"As the [Seattle, Washington] mayor said, “It’s time to turn the page. Things like oil trains and coal trains and oil-drilling rigs are the past. It’s time to focus on the economy of the future.”"

http://www.seattletimes.com/opinion/shell-and-high-water-the-climate-battle-of-seattle/
Arctic drilling is a threat to the environment, and Seattle needs to stand up for the future.
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Certainly control, and wise use of the earth's natural resources is an important geo-political issue, and potential flash point.  But pumping the oil out as fast as possible and burning it is no solution. 

Crassly, Russia, arguably has something to gain in the short term with global warming, with so much near arctic territory in Siberia and westward.  Whereas Florida, and much of the Mississippi Valley would be flooded by sea level rise.

But overall, humanity has a lot to lose.
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"Don't forget: the FBI has admitted that Section 215 surveillance has never produced intelligence that led to them cracking a terrorism-related case or preventing a single terrorist attack."
 
Ron Wyden and Rand Paul kill the Patriot Act (ish).
After an all-night session, Rand Paul [R-KY] and Ron Wyden [D-OR] tag-teamed majority leader Mitch McConnell [R-KY] and beat him to the mat -- he has abandoned the current legislative effort to ext...
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And this from Rand Paul. This is why I say that there is some good in everything and everybody.
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Defunding Science:  If we don't study climate change, maybe it will just go away.

Rep. Lamar Smith (R, TX) claims that the bill would still fund what he calls the "hard science areas of geosciece" including deep ocean drilling and finding new energy sources.  Subsidizing the fossil fuel industry is obviously just fine and somehow constitutes "basic research". 

The bill would limit funding for earth science research, work related to disaster resilience, drought, solar storms, ocean health, agriculture, and climate change   It would also force NSF to cut more than $250 million from the agency’s Directorate for Geosciences and the Directorate for Social, Behavioral and Economic Sciences.

Via +American Geophysical Union (AGU) 

https://eos.org/articles/bill-that-limits-earth-science-funding-wins-ok-in-house
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+Ted Houk I don' think surviving to be in the remaining .34% ile would be a very pleasant experience, nor would it result in a human race with a very exemplary culture amenable to further rational thought.  Somehow, we need to figure how to do this together, with a melding of various philosophies towards common human goals.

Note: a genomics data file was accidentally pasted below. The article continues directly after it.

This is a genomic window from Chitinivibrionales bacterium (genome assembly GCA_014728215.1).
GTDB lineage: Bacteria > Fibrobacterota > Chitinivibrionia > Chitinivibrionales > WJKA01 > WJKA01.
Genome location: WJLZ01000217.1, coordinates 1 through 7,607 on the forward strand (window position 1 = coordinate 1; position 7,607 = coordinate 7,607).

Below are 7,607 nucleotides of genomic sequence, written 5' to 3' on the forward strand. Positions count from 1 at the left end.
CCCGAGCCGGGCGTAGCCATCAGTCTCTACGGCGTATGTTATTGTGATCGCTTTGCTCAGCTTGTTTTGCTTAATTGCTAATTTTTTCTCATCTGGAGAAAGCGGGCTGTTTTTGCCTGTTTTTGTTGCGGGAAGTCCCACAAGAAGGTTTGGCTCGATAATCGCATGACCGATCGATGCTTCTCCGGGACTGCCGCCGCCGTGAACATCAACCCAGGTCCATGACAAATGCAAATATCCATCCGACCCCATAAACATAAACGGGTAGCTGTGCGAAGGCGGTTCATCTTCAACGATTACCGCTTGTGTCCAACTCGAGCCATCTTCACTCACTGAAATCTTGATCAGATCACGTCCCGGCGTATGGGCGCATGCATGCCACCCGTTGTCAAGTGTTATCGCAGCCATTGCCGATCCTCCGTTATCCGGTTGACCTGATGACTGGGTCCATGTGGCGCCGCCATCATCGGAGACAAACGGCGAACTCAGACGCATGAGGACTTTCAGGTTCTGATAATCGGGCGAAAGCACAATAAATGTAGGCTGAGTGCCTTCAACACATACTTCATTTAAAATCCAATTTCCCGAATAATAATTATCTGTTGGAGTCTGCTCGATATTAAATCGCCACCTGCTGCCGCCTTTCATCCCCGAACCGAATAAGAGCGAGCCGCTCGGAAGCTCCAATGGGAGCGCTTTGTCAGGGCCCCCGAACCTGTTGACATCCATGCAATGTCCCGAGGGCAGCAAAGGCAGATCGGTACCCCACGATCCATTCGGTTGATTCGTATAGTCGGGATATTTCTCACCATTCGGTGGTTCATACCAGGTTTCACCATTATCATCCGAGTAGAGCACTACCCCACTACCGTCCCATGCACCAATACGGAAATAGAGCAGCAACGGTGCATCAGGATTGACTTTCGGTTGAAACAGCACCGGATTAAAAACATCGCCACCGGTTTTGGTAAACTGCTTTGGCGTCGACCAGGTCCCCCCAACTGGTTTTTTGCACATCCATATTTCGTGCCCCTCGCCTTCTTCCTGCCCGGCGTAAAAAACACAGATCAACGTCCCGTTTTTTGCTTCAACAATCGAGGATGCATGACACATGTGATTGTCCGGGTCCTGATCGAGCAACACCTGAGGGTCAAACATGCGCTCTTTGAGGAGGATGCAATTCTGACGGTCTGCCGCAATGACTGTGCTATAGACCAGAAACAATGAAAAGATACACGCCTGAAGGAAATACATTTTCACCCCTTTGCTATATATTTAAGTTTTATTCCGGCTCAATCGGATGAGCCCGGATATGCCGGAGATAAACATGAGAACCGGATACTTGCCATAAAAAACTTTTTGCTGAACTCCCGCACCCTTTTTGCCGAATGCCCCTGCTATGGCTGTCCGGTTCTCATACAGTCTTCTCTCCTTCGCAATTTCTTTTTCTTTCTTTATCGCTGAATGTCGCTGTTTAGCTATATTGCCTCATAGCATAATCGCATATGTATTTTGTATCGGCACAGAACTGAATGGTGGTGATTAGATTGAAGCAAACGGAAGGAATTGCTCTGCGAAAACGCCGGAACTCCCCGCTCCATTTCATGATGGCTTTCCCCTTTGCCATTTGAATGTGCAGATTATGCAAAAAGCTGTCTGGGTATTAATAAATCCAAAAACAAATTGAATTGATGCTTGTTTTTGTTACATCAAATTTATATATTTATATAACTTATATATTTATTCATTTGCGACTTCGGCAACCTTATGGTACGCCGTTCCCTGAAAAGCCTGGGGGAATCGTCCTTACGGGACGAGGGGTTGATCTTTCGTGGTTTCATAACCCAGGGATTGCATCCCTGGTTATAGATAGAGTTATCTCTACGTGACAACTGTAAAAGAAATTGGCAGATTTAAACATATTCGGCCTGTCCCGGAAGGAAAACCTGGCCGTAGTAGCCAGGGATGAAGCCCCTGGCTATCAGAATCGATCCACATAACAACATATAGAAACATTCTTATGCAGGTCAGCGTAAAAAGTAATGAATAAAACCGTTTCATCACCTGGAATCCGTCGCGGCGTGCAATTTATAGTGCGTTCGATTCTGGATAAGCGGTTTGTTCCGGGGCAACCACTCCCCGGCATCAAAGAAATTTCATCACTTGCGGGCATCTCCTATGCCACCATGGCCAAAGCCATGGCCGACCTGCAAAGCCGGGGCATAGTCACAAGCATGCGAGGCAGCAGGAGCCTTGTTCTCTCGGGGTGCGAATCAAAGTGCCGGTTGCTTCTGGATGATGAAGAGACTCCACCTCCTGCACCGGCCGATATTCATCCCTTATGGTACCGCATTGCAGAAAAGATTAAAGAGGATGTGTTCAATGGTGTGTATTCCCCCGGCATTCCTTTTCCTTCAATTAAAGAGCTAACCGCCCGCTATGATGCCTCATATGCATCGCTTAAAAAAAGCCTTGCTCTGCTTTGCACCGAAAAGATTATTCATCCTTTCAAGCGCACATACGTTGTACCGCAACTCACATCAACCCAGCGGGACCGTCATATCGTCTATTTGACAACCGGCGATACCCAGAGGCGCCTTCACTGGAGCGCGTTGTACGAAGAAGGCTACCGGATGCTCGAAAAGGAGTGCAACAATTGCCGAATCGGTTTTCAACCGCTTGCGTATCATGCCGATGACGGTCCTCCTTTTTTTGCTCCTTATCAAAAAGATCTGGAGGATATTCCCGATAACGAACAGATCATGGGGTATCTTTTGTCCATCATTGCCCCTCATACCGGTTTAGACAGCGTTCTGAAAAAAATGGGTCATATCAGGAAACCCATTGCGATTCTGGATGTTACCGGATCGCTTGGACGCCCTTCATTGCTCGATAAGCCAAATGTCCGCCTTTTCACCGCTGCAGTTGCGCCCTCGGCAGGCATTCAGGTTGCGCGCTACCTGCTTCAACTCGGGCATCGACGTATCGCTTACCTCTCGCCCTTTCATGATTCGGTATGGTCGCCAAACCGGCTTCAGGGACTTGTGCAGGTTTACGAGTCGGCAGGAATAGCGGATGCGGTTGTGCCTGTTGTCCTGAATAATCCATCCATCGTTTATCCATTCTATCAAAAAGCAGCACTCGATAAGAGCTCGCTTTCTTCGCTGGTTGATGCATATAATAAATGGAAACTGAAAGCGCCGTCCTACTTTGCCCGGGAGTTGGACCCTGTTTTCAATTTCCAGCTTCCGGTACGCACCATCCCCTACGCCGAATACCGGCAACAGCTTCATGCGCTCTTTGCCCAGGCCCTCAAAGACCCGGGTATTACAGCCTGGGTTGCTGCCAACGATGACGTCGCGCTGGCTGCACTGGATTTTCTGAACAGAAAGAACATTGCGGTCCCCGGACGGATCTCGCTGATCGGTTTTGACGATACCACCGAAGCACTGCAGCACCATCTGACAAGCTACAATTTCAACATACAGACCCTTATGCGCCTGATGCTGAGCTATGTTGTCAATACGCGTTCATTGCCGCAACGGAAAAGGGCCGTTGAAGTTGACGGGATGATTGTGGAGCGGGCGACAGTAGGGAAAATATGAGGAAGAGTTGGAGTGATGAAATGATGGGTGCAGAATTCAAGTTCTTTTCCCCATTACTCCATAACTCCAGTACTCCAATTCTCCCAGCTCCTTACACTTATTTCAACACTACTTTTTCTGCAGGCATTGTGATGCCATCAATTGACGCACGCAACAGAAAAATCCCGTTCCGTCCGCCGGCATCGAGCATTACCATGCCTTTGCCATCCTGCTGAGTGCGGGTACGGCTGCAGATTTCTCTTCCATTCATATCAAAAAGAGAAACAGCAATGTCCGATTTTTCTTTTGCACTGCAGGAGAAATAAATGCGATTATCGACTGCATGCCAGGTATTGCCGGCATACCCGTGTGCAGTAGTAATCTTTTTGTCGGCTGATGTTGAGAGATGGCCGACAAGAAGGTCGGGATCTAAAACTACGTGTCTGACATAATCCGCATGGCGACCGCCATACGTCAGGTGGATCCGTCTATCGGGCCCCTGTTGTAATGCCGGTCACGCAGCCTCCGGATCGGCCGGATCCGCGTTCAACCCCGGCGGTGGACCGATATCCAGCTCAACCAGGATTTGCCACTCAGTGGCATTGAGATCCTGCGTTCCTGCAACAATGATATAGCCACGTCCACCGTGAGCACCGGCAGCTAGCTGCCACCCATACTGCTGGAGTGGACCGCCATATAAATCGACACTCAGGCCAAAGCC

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Washington State constitution prohibits long-term mooring outside of harbors.

""The state shall never give, sell or lease to any private person, corporation or association any rights whatever in the waters beyond such harbor lines," Article XV reads."

This obviously will hing on what is meant by "long term".  Shell's plans apparently include keeping the platforms moored in Seattle except when drilling in the brief (for now at least) arctic summer.

Interestingly, this issue arose when those opposed to the mooring of a barge by protesters took actions against that, thus waking up state officials to take a closer look at legal provisions.

Sadly, this all give Shell a further financial incentive, despite what they may fund in climate change denial, to accellerate climate change and thus the warming and deicing of the Arctic.

http://kuow.org/post/dnr-shell-long-term-moorage-arctic-drill-rig-unconstitutional
State officials said Friday that it's unconstitutional for Shell Oil to store its Arctic drilling rig at the Port of Seattle's Terminal 5. The Washington
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If we are going to have oil spills every few years, shouldn't we start asking for a deposit for cleanup costs associated with each new rig that we return when those rigs are successfully closed down?
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Beyond Climate Denial

Scenario planners at Shell.

Knowing the "hard truth" that climate change was dangerously real.

http://www.nytimes.com/2015/05/18/magazine/shell-oils-cold-calculations-for-a-warming-world.html
What the company’s Arctic drilling plans say about how it and the Obama administration see the future of energy.
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A Great Deal of Science is Politically Driven
Consider the Manhattan Project, or the Space Program, or the efforts to create a vaccine to stop polio.
 
Is science political?
Naomi Oreskes explained it last week to House Committee on Natural Resources: "All of us who care about political freedom—and I believe that is all Americans--should do everything we can to support our climate scientists, and to act to prevent the threats they have so clearly documented. To do otherwise can only increase the chances that authoritarian forms of governance will come out ahead in the end." http://ow.ly/MCqWv
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Analytical Chemist
Introduction
I'm a chemist with a background in groundwater geochemistry, semiconductor industry quality assurance, Auger Electron Microscopy, and environmental monitoring.

My current passions are science policy, risk analysis and water resources.



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  • Analytical Chemist.
    Manager, present
  • InfoPteryx LLC